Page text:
MODESTO -- Pilgrims gathered Thursday without the funny hats or big buckles to celebrate their first Thanksgiving together and share in the bounty of the season.
Two refugee families from Myanmar (formerly known as Burma) who immigrated to the United States this year to escape religious persecution came together for a feast with friends.
On the table in their north Modesto apartment was a mix of flavors from their old country and their new country. Chayan noodles and roast turkey, moh kan dumplings and cinnamon rolls.
Myanmarian couples Gin and Niang Khual and Joseph and Esther Jusuan and their children welcomed U.S. families and friends they had met through their immigration process.
And while some of the dishes might have been different from that first feast almost 400 years ago, the spirit was very much the same.
"That first Thanksgiving the pilgrims came together, this is the same thing here," said Joseph, 32. "We come here to celebrate Thanksgiving and acknowledge God and our thankfulness to Jesus. We are thankful to the people who have come to join us and teach us to give thanks. We are thankful for being here."
The families fled Myanmar, a country that has been ruled by an oppressive military junta for the past 50 years. As members the Zomi and Chin ethnic minorities, they faced persecution in their home country. As Christians, they also could have been arrested and imprisoned for practicing their religion, Joseph said.
The Khual and Jusuan families, along with another family, came to Modesto earlier this year as refugees. They had spent a number of years in Malaysia before moving to the United States for asylum.
"Here, I feel very free and it is very open," Joseph said. "Before, I was living in an oppressed place with fear."
The families are connected to Jeff and Pam Scholl of Modesto, who began working with refugees from Myanmar last year.
The Scholls have introduced them to other U.S. families, who have helped them with their transition. Joseph found work in Oakdale a month ago riding a bus each day for 30 minutes, then his bike for 15 more minutes to get to his job. Gin is looking for work after recovering from a hernia.
The families celebrated a Thanksgiving-like holiday in Myanmar through their church. It was held the closest Sunday to the U.S. holiday. All the families would bring some of their harvest to share. But, the families said, celebrating the holiday in the country of its origin felt different.
And nothing was more different than the turkey. Pam gave all the families 16-pound Butterballs. Niang and Esther, who prepared the feast together, had never before seen or eaten a turkey. In fact, Esther's only knowledge of it came from a scene in a Mr. Bean comedy. In the scene in question, the eponymous hero gets his head stuck in the big bird.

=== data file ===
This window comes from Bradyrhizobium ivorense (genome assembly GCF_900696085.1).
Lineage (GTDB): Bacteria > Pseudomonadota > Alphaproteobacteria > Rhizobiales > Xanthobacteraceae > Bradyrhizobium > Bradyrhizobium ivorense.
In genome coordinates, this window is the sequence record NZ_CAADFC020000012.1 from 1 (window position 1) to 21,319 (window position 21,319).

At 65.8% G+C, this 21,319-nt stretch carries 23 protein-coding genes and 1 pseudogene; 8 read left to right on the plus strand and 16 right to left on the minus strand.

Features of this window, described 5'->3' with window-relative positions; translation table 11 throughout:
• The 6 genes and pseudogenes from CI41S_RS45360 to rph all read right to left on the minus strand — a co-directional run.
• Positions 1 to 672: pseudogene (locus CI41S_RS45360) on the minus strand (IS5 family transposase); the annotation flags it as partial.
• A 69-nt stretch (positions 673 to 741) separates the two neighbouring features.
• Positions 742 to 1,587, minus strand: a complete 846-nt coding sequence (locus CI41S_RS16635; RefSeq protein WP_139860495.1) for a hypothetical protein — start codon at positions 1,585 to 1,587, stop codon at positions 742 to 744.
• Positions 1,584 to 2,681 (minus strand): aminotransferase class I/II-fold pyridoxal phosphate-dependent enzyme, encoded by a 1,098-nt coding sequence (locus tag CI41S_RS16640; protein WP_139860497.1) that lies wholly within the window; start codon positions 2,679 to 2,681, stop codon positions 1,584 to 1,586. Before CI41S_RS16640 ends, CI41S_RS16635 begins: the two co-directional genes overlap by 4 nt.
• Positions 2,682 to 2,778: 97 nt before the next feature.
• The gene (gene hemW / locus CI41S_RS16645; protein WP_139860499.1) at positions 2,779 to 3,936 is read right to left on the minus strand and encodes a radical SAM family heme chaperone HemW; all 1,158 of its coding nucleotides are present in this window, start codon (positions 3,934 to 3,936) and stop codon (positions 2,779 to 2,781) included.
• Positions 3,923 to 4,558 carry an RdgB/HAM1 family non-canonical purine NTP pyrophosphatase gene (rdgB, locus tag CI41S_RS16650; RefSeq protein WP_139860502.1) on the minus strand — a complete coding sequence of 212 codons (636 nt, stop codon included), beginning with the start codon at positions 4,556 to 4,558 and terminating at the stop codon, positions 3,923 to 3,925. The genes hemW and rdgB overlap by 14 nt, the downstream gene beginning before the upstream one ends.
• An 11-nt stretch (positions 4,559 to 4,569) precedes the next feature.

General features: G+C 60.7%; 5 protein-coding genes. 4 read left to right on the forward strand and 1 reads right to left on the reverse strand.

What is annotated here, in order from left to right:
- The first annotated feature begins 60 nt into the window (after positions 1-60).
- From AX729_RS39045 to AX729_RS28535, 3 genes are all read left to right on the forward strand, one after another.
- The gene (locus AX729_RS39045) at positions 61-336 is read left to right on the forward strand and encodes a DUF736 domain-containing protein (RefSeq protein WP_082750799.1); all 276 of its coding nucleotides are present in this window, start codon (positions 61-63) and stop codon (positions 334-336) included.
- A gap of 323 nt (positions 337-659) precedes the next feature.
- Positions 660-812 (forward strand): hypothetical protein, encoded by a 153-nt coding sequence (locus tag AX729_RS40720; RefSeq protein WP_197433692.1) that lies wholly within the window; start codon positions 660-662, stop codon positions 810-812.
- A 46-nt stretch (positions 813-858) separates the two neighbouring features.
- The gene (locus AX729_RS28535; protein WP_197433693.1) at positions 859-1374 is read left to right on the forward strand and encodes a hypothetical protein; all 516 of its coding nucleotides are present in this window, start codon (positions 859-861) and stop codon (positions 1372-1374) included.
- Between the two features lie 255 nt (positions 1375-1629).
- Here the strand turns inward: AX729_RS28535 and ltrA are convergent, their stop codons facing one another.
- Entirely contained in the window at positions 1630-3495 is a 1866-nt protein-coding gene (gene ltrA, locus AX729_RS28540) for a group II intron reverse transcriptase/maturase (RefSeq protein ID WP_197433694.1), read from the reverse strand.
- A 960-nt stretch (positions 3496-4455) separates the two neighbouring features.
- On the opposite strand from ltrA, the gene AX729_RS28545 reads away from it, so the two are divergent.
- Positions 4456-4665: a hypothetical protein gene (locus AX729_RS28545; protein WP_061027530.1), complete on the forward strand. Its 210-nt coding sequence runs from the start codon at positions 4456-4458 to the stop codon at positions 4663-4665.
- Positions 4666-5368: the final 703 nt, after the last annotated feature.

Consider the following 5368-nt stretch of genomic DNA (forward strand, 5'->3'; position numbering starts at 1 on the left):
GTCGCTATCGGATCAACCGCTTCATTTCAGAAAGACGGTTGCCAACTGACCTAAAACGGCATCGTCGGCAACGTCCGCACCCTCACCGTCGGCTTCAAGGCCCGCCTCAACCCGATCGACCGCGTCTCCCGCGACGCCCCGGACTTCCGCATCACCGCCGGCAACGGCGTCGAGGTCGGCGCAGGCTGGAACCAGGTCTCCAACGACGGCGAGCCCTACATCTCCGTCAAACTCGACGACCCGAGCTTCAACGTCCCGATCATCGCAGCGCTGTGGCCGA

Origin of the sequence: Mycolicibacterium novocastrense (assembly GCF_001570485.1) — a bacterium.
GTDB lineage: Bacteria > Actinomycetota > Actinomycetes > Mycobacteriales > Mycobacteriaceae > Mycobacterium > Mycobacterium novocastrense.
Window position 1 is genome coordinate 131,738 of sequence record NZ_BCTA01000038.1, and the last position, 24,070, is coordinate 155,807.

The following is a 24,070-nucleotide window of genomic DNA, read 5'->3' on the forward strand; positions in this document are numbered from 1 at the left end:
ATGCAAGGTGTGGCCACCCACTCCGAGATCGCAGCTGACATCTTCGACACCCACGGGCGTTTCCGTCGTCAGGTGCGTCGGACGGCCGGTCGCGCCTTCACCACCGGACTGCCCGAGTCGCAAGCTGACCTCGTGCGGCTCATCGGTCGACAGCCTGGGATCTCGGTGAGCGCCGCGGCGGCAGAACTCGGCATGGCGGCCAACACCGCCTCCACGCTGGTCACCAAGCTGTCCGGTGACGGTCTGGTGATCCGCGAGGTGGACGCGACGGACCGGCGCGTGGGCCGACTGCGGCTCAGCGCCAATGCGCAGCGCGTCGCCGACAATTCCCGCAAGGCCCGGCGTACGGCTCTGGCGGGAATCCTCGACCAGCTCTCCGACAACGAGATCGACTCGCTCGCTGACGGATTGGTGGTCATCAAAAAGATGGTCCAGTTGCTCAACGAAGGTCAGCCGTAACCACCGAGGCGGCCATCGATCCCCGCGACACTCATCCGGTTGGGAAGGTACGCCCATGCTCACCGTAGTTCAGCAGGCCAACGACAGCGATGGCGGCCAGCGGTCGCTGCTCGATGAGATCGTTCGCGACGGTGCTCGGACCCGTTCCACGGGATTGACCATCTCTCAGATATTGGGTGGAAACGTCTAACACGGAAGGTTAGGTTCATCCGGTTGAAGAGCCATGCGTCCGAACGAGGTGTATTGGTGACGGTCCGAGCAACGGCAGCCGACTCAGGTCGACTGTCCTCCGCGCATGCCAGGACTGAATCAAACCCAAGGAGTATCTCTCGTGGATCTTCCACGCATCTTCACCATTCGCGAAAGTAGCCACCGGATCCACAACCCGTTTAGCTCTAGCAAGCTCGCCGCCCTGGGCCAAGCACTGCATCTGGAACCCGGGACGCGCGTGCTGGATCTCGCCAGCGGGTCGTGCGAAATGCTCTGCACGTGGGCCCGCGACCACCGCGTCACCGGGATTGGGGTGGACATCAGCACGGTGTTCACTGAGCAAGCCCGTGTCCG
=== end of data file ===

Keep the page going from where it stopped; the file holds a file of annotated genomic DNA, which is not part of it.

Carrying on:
"This morning, my husband opened the turkey and I thought, 'Oh no, Mr. Bean,' " she said. "I was afraid."
Rather than roasting the bird whole, they cut it into sections. They joked that they fried some like "Myanmar KFC" and the rest was baked in the oven. Also on the table were pork noodles and a spicy chick pea dish. Pecan pie and cinnamon rolls were provided by their U.S. guests.
Fellowship cherished most
The verdict on the turkey was mixed. Some liked it, comparing it to duck. Niang and others said "chicken is better."
But they all agreed that the fellowship of the day was the best thing on the menu. Before starting the buffet-style service, Gin, whose family held the meal in their apartment, led them all in prayer. They clasped hands and gave thanks.
"I am thankful we can meet each other here on this special day," Esther, 35, said afterward.
Pam, whose husband, Jeff, home-schools the family's children, said she has been struck by the Myanmarian families' generosity, and not just on a special day such as Thanksgiving.
"The wonderful thing is all the times they get together and gather, they share everything with everybody," she said. "Sometimes Americans will worry about having enough. They never worry. They share everything and it always helps out."
Joseph said he would like to return to his home country someday, but for now the family is happy with having settled in the United States. Both families' oldest children 14-year-olds David Jusuan and Daniel Khual play together on the Modesto Youth Soccer Association. Their team took second place in its division recently, and the trophy was pointed to with pride in the living room.
And today, the families will have to deal with another U.S. tradition: turkey leftovers. Niang, 38, made the Burmese dishes for the feast. She still has her whole 16-pound gobbler to cook. She slapped at the bird with a laugh.
"Tonight, come again," she said about noon Thursday, inviting guests back for another turkey dinner.
Bee staff writer Marijke Rowland can be reached at firstname.lastname@example.org or (209) 578-2284. Follow her on www.twitter.com/turlocknow.